I would vote for John Kerry because he would encourage other nations of the world to help in the reconstruction of Iraq by offering contracts to all countries (including Iraq itself) and ending the no-bid ones. He would engage in negotiations with the rest of the world to create a fully-fledged multinational force to keep the peace in the country. He will ask NATO to take expand its force outside of Kabul, and stop the Taliban from regrouping and stop the rebuilding of the poppy fields. He will help the Russians secure their nuclear, biological, and chemical weapons stockpile, and will work with other nations to cut off funding for terrorist organisations.
I could go on, but that’s some of the reasons why I would vote for John Kerry. Come back next May when I do the same thing, setting out the reasons why I will be voting to ensure a third Labour term. (and Mr. Blair, I feel for you. That’s going to HURT tomorrow, speaking from some experience)
(oh, and while I’m here, HAHAHAHAHAHAHAHAHAHAHA to the Conservative Party, who are being blasted back to the 19th century even as I type)
So, the debate, then. Actually, less of a debate, and more of two people giving speeches. The two camps agreed to a 32-page memorandum listing what can and can’t be done tonight. So, no follow-up questions from moderators, the two candidates cannot address each other, and most bizarrely of all, an order that cameras should not show the other candidate when the other is speaking (perhaps they were worried that funny faces and/or mooning would be involved otherwise). Really, it’s a wonder why they’re even bothering to be in the same building. But who knows, something interesting could happen.
And the biggest part of the build-up hype? Fox News is making a big deal about Kerry having a manicure
. I’m switching to CNN; it’s the only way my TV will survive the night. Oh, and Dan Quayle is a talking head. hahahaha.
My God, Novak really does look like the Douchebag of Liberty, doesn’t he?
And so we begin. 90MinutesSpeechifyingGO!
(by the way, this debate is Foreign Policy, in case you were wondering)
First question to Kerry: do you believe that you could do a better job of preventing another 9
? Kerry answers by thanking everybody for inviting him. Then after thirty seconds of that, getting into the question proper (see above for what he said ;-)). Bush responds by recounting all the successes he’s made so far. In his eyes.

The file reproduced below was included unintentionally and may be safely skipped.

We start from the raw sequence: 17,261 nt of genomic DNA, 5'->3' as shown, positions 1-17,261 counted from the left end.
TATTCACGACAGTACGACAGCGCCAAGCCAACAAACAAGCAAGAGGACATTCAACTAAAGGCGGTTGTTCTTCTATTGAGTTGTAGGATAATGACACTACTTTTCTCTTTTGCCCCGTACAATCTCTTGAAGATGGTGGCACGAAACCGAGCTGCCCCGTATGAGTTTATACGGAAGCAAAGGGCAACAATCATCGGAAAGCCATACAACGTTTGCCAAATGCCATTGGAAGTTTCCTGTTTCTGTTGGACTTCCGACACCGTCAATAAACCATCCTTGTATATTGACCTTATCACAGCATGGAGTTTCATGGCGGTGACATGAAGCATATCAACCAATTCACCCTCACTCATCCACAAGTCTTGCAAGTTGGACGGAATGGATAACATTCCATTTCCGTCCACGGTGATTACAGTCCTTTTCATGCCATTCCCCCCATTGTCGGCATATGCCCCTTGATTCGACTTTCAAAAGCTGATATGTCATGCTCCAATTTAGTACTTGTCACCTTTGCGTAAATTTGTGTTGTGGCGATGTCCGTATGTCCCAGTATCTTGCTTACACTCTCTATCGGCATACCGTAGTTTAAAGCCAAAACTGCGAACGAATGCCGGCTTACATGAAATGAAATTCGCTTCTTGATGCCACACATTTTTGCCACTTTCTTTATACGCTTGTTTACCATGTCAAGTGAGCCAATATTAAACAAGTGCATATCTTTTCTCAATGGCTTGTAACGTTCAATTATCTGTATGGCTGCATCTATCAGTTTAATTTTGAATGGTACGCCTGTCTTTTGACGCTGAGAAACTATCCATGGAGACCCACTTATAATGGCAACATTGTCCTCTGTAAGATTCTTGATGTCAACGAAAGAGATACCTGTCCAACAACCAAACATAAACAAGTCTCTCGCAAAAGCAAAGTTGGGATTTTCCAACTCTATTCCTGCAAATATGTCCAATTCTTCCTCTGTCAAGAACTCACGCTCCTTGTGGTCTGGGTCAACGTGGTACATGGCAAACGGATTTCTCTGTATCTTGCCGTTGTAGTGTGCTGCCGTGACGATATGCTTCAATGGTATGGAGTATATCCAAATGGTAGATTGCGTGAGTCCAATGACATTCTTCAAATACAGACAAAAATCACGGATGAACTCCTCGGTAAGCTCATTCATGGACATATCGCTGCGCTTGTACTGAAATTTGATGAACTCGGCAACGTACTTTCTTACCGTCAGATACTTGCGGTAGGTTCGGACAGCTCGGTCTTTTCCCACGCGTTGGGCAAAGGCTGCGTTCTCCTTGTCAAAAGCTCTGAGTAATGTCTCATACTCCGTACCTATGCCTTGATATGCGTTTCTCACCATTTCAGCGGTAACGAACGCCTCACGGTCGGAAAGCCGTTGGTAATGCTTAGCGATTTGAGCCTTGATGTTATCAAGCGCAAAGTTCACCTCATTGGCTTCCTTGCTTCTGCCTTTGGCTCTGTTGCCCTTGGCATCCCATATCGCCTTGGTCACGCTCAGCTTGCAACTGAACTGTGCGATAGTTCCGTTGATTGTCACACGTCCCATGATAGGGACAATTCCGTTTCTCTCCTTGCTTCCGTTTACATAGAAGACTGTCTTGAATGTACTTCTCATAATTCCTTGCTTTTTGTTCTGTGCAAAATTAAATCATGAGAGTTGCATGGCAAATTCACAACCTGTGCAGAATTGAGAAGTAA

Second question to Bush and he’s stopped making sense…and naturally not answering the question (“do you believe that a Kerry presidency would allow another 9
” or something”)
“We also have to be smart.” — BOOYAH!
And our first two-camera shot! Take that, rules!
Well, in my opinion, Kerry is making a decent case why Iraq was a mistake. Bush blows it apart by pointing out that Kerry supported the war.
George Bush mixes up bin Laden and Saddam. I’m telling you, they believe it themselves…
Kerry is treading on dangerous ground with the underfunding line — as Bush will hit back by pointing out that he didn’t back the funding bill. But he didn’t, and Kerry came out reasonably well.
Onto national security. And Kerry is kicking ass. Personally speaking. But Bush says that he can’t afford it. Kerry makes a point about the untranslated tapes, and claims that’s another symptom of Bush’s failure.
Ouch! Kerry is hitting on the Oil Ministry thing (where the US soldiers protected the ministry and nothing else).
And Bush breaks the rules. To get in a flip-flop reference. And Kerry comes out swinging. The first time he’s ever really spoken clearly about voting against the funding bill, to be honest. And a standard Bush tactic of saying that Kerry is denigrating the other nations’ contributions. Definitely trying to harp on at the “wrong war at the wrong time” meme. Saying that Kerry cannot bring in other nations.
WE FORGOT POLAND!
DAMN KERRY! You should have said: “yes, and nobody is being executed now, are they?”
Bush is a little rattled. Oh! Schoooled! “I’ve worked with these leaders for longer than this President. I came bring them back to the table.”
Kerry gets in his website! “President Bush’s plan is four words: ‘more of the same’”
Bush keeps on saying the same thing over and over. It’s actually becoming annoying, actually. Kerry talks about something, then Bush just rambles: “wrong war at the wrong time - he can’t lead us!”
Admittedly, I’ve lost all impartiality here, but Kerry is doing quite well.
“We use diplomacy every time we can” — HAHAAHAHAHAHAHAHA
Kerry’s has seized on ‘the enemy that attacked us’ to blast the war on Iraq. Ooh! OWNED!
‘bin laden attacked us. i know that!’ — said in the tone of a five year old child.
ACTIVIST JUDGES IN THE HAGUE! Those damn Dutch. Oh, and is he denigrating us, because WE signed up to that court? Hmmm?
Bush is having trouble stringing sentences together.